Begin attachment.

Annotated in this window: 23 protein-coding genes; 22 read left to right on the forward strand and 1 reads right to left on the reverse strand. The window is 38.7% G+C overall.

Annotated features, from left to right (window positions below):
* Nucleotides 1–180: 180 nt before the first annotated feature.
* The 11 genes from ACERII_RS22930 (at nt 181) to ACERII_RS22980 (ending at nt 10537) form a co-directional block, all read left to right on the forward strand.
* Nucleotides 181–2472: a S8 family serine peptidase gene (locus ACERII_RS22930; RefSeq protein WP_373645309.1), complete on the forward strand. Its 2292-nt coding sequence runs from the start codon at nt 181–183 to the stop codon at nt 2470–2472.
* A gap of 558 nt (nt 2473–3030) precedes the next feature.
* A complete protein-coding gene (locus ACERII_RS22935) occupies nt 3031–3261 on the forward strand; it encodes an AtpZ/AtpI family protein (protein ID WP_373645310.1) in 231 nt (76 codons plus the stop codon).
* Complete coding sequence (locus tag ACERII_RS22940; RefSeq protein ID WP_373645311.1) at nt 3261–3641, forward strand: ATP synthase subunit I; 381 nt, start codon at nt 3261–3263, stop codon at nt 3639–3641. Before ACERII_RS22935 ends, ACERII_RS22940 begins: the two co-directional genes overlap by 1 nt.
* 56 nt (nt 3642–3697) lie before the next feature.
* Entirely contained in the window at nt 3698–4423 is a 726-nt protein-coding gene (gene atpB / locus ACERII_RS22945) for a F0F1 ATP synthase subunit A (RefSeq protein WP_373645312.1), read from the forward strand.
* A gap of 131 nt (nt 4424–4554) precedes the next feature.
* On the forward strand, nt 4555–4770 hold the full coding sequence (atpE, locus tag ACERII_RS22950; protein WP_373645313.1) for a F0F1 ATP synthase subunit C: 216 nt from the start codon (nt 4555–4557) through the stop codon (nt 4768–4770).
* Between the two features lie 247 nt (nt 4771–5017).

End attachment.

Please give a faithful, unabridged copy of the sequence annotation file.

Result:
Annotated in this window: 23 protein-coding genes; 22 read left to right on the forward strand and 1 reads right to left on the reverse strand. The window is 38.7% G+C overall.

Annotated features, from left to right (window positions below):
* Nucleotides 1–180: 180 nt before the first annotated feature.
* The 11 genes from ACERII_RS22930 (at nt 181) to ACERII_RS22980 (ending at nt 10537) form a co-directional block, all read left to right on the forward strand.
* Nucleotides 181–2472: a S8 family serine peptidase gene (locus ACERII_RS22930; RefSeq protein WP_373645309.1), complete on the forward strand. Its 2292-nt coding sequence runs from the start codon at nt 181–183 to the stop codon at nt 2470–2472.
* A gap of 558 nt (nt 2473–3030) precedes the next feature.
* A complete protein-coding gene (locus ACERII_RS22935) occupies nt 3031–3261 on the forward strand; it encodes an AtpZ/AtpI family protein (protein ID WP_373645310.1) in 231 nt (76 codons plus the stop codon).
* Complete coding sequence (locus tag ACERII_RS22940; RefSeq protein ID WP_373645311.1) at nt 3261–3641, forward strand: ATP synthase subunit I; 381 nt, start codon at nt 3261–3263, stop codon at nt 3639–3641. Before ACERII_RS22935 ends, ACERII_RS22940 begins: the two co-directional genes overlap by 1 nt.
* 56 nt (nt 3642–3697) lie before the next feature.
* Entirely contained in the window at nt 3698–4423 is a 726-nt protein-coding gene (gene atpB / locus ACERII_RS22945) for a F0F1 ATP synthase subunit A (RefSeq protein WP_373645312.1), read from the forward strand.
* A gap of 131 nt (nt 4424–4554) precedes the next feature.
* On the forward strand, nt 4555–4770 hold the full coding sequence (atpE, locus tag ACERII_RS22950; protein WP_373645313.1) for a F0F1 ATP synthase subunit C: 216 nt from the start codon (nt 4555–4557) through the stop codon (nt 4768–4770).
* Between the two features lie 247 nt (nt 4771–5017).